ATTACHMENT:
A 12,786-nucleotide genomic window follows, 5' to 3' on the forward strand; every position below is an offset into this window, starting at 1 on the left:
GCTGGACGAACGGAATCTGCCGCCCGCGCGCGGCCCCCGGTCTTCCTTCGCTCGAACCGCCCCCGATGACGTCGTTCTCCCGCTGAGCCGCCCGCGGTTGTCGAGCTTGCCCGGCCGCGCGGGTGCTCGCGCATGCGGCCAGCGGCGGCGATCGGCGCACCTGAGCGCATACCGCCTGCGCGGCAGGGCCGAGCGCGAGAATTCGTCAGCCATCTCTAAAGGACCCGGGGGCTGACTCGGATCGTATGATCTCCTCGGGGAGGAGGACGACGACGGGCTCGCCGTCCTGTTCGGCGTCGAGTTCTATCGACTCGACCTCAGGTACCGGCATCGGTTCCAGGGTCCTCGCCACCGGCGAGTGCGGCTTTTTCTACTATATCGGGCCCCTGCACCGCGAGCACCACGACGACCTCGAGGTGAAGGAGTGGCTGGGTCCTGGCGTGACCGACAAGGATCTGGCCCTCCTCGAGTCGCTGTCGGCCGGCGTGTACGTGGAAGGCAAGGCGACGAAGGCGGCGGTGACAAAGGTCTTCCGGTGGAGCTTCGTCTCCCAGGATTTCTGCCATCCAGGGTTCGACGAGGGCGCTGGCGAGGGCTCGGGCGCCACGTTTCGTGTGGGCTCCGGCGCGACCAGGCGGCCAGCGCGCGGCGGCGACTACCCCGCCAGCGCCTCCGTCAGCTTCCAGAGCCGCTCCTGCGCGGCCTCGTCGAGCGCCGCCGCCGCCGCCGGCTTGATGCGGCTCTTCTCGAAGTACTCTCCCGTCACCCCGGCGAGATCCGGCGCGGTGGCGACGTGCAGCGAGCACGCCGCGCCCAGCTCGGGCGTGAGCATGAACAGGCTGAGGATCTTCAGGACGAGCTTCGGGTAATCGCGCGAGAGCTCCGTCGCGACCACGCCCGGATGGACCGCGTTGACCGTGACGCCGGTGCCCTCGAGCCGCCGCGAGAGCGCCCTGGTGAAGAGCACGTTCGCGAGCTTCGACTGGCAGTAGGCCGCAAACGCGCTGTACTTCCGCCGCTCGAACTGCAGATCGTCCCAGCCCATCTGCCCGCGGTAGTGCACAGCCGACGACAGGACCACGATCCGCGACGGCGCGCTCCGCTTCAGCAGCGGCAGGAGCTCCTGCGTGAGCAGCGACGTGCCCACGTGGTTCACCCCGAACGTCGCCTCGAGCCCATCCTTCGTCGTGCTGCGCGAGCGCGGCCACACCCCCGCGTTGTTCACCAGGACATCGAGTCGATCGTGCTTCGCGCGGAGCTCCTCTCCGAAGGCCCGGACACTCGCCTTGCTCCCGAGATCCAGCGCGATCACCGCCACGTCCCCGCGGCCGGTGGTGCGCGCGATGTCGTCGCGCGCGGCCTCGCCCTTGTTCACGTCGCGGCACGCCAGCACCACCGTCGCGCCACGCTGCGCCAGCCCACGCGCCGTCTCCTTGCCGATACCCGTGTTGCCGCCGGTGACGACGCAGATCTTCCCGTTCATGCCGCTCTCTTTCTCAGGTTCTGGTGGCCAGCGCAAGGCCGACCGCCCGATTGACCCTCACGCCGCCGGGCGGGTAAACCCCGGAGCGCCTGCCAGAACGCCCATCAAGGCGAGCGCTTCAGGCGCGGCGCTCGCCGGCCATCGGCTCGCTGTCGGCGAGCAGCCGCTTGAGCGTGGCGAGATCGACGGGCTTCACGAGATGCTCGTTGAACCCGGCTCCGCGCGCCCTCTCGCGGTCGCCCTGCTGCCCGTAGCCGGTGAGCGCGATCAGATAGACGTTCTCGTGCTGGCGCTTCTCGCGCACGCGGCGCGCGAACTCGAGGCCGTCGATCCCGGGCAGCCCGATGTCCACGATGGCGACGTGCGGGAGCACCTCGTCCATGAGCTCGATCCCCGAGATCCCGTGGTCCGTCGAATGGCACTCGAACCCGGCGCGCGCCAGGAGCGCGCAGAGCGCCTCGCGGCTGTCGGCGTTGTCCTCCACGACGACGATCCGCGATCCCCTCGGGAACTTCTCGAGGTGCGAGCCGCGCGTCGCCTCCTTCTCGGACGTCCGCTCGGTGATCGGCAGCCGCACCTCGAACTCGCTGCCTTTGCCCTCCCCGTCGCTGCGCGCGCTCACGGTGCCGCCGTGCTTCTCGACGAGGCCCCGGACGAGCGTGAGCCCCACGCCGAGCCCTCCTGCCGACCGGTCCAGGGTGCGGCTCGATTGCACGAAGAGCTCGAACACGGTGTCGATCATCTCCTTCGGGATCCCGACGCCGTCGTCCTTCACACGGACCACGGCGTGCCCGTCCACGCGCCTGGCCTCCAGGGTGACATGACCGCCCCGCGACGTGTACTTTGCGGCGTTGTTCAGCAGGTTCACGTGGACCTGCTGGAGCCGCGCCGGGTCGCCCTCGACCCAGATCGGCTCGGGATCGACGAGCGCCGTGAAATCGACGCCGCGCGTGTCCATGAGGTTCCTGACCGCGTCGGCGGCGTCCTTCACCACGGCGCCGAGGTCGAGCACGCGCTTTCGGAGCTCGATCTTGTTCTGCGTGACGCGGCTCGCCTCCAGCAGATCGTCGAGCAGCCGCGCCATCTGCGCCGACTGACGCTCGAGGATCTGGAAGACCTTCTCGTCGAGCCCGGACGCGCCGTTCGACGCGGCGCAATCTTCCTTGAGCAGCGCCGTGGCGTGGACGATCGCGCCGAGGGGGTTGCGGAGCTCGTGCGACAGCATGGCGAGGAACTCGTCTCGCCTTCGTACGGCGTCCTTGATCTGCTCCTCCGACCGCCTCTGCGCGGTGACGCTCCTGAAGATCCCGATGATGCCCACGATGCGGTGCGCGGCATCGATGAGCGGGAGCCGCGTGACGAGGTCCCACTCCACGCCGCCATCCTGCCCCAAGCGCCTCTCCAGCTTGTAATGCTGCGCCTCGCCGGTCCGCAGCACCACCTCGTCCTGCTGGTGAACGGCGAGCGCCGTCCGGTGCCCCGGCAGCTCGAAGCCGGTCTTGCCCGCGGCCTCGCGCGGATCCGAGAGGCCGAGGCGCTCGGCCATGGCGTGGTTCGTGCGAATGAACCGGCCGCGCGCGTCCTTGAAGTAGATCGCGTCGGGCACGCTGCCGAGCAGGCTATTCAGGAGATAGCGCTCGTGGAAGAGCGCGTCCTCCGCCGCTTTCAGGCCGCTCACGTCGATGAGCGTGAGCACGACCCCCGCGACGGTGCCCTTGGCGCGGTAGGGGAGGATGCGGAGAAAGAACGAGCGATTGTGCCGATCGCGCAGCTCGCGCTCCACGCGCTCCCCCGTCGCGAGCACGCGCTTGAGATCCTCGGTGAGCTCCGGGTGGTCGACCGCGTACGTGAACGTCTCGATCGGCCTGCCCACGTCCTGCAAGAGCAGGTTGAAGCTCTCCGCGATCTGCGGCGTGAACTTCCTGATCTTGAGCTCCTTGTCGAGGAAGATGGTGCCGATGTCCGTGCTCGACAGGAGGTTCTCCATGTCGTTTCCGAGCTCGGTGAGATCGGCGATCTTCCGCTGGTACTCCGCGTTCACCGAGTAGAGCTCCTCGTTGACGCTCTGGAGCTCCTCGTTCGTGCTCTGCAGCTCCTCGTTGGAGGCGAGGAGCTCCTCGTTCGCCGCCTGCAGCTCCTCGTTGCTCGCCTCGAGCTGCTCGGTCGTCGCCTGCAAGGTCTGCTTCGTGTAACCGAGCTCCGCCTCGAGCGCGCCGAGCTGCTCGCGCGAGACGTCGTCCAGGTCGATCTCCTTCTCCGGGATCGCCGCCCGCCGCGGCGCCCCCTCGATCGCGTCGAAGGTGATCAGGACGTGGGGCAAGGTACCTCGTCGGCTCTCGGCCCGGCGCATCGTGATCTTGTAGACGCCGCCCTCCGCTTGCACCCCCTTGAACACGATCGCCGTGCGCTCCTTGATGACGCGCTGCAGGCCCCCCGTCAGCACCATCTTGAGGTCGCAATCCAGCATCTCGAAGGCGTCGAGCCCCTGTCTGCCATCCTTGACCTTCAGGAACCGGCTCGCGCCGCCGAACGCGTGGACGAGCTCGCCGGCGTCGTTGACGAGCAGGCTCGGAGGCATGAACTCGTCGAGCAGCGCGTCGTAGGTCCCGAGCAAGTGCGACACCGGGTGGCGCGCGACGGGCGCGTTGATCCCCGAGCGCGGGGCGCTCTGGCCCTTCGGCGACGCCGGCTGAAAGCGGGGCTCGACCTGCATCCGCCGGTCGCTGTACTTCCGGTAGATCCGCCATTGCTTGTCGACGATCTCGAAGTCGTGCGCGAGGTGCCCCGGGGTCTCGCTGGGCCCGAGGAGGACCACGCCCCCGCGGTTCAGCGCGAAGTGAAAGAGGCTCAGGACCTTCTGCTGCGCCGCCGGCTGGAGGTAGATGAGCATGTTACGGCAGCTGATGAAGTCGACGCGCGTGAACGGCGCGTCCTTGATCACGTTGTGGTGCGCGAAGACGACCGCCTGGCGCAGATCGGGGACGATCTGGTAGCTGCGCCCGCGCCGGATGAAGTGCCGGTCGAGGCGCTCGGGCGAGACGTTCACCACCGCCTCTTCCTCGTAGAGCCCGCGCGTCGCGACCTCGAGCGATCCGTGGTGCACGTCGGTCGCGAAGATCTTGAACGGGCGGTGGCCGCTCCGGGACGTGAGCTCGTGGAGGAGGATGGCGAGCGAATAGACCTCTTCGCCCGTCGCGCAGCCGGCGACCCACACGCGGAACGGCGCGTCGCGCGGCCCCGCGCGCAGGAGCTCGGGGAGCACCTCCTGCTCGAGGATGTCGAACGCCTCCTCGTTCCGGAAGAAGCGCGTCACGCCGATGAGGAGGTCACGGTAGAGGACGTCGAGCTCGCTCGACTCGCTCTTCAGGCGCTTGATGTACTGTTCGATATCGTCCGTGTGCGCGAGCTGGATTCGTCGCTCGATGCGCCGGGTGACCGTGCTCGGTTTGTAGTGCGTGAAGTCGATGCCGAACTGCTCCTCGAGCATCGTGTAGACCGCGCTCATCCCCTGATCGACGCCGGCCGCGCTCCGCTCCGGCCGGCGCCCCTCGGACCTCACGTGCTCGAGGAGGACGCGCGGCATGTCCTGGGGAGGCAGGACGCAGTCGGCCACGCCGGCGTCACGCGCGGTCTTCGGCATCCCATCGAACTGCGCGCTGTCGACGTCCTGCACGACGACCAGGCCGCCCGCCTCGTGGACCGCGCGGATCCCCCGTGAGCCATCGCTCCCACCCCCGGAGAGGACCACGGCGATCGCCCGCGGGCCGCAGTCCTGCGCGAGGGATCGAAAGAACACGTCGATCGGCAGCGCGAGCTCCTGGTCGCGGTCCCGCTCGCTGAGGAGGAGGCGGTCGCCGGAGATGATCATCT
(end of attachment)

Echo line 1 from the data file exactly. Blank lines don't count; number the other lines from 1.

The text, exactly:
A 12,786-nucleotide genomic window follows, 5' to 3' on the forward strand; every position below is an offset into this window, starting at 1 on the left: